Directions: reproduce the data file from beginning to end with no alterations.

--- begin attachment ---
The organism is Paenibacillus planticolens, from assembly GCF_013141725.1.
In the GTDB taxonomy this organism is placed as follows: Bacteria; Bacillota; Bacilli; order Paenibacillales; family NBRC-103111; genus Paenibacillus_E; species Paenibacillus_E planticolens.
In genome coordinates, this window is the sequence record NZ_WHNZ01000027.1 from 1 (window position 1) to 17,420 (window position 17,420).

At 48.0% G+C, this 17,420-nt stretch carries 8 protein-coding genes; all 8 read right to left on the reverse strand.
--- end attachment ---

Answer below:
The organism is Paenibacillus planticolens, from assembly GCF_013141725.1.
In the GTDB taxonomy this organism is placed as follows: Bacteria; Bacillota; Bacilli; order Paenibacillales; family NBRC-103111; genus Paenibacillus_E; species Paenibacillus_E planticolens.
In genome coordinates, this window is the sequence record NZ_WHNZ01000027.1 from 1 (window position 1) to 17,420 (window position 17,420).

At 48.0% G+C, this 17,420-nt stretch carries 8 protein-coding genes; all 8 read right to left on the reverse strand.